To the real estate editor: People who inquire about ways to block cold-air seepage through electrical outlets and other wall openings have an answer besides stuffing in more insulation. Mrs. James M. Dixon of Alexandria, Indiana (Energy Q and A for Oct. 26), probably has a well-insulated "tight" house from her description.
I am amazed how few people remember that a furnace is a heat pump that requires air for combustion, sending a flood of gases up the chimney as waste. That volume of air and other gases must come from somewhere. In a "tight" house the furnace literally forces outside air past storm windows and any available cranny. I fought this problem for years with storm windows so fogged or frosted we couldn't see the outside during severe weather.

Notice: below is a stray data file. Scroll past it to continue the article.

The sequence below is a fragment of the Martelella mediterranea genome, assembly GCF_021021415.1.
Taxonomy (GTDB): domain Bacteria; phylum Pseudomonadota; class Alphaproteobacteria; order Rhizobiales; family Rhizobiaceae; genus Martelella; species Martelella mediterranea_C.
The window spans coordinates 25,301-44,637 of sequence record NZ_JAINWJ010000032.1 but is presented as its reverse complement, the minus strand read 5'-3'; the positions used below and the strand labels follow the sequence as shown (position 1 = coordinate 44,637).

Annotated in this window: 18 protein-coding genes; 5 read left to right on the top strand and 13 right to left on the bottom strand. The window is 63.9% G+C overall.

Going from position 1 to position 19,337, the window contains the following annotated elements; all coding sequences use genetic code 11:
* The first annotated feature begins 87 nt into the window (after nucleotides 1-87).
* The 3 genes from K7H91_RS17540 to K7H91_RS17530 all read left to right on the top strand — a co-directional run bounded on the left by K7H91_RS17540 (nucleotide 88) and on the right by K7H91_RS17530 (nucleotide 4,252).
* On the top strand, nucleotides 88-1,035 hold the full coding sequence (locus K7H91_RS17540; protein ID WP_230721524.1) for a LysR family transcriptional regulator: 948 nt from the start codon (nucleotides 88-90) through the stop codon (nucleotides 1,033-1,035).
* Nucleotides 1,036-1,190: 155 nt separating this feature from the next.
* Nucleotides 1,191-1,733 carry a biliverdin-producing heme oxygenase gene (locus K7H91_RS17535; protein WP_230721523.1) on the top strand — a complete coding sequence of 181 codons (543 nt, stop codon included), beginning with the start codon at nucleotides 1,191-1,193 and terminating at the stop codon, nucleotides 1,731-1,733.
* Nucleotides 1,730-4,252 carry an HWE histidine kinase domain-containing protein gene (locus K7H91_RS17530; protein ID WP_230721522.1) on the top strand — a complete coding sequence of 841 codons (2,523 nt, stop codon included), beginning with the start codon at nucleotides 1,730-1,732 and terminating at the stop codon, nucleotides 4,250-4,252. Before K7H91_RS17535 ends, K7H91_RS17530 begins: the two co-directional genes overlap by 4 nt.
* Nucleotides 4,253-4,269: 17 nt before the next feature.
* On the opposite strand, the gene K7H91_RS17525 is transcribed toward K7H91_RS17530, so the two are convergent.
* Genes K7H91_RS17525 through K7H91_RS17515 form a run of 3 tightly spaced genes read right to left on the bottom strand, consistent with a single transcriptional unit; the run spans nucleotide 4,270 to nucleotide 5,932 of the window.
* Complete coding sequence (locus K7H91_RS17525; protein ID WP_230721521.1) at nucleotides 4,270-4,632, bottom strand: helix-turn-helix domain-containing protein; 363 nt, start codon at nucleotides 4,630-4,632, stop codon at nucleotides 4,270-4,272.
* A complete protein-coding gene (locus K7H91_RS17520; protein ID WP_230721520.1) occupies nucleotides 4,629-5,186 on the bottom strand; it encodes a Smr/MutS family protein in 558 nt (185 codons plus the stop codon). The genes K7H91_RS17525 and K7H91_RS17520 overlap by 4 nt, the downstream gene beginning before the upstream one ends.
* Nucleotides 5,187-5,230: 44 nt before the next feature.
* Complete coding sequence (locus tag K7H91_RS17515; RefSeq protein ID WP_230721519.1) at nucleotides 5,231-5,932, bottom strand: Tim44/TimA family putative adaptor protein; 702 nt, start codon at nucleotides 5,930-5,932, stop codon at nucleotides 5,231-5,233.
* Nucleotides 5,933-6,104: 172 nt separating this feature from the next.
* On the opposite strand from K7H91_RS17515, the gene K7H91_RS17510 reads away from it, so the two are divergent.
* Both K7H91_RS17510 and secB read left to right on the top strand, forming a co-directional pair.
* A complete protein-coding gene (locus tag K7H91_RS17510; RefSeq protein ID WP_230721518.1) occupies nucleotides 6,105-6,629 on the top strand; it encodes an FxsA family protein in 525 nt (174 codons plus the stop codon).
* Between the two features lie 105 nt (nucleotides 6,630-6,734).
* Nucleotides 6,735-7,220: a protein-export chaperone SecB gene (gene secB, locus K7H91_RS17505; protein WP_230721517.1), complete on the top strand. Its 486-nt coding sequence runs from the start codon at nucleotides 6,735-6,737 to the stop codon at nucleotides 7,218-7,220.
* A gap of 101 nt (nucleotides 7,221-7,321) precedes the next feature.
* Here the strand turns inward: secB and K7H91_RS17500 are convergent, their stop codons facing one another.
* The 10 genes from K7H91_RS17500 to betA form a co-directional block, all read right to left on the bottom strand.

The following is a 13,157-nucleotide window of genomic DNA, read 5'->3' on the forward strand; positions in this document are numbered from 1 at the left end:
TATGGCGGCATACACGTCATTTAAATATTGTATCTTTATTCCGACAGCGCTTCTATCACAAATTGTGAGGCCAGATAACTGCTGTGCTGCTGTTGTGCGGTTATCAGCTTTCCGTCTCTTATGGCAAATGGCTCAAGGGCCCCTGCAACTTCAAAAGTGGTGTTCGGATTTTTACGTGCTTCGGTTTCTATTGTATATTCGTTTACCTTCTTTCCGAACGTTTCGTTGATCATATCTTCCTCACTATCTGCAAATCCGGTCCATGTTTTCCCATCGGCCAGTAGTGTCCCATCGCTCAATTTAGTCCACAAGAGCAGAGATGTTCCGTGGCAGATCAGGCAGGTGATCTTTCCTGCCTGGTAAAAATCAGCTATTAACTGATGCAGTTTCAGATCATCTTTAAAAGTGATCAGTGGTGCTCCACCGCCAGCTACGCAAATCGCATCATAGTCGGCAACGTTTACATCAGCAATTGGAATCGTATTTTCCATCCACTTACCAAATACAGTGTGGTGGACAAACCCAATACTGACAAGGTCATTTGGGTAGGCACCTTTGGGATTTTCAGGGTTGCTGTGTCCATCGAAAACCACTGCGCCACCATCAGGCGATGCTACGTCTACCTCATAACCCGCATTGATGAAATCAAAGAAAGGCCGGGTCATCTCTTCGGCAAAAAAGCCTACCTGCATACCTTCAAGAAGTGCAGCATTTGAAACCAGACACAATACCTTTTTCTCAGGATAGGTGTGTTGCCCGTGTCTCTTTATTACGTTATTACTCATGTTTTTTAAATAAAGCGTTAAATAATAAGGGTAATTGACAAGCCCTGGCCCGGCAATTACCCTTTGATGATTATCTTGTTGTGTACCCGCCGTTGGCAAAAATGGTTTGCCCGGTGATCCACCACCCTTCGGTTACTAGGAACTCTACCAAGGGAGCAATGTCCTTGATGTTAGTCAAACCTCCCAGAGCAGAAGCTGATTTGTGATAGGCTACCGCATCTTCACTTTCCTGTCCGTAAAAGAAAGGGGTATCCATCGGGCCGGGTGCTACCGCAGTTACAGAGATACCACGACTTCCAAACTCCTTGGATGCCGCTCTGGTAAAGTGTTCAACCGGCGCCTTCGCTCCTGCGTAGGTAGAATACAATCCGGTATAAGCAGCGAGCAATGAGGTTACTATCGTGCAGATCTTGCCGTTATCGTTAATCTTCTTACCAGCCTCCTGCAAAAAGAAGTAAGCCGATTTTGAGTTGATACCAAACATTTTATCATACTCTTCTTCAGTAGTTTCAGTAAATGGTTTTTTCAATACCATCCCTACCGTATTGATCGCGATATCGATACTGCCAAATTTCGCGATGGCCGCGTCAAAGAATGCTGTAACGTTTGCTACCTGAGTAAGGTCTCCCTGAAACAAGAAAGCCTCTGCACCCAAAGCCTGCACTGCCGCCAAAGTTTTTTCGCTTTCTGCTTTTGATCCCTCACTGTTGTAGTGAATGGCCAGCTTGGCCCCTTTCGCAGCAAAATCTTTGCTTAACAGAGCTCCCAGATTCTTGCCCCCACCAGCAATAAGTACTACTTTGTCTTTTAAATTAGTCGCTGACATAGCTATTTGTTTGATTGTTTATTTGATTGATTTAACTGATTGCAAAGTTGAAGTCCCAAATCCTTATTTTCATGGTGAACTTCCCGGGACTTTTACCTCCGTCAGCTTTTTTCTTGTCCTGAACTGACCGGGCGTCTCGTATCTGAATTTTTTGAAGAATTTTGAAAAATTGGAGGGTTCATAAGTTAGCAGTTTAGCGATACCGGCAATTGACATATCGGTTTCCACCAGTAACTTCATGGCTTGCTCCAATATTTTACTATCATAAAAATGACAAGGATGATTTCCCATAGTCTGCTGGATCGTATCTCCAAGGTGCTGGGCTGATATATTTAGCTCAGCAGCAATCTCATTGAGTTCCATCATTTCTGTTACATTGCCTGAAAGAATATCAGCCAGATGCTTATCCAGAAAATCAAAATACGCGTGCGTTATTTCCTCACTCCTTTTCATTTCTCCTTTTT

Then I introduced outside air through a duct directly to the combustion chamber so that the furnace did not have to use preheated "inside" air to maintain the natural-gas fire. The same problem exists for any combustion process of heating.
This solved the fogging and seepage problem. I also divert some of that fresh outside air directly into the furnace plenum, mixing it with the recirculating air within the house.That helps keep the air fresh without introducing cold outside air through window openings, etc., besides helping to maintain the pressure balance between the warmed insulated inside of the house and the cold outside air.
Numerous "experts" were consulted before I hit upon this solution of cold-air seepage. Ellis Waldron Missoula, Montana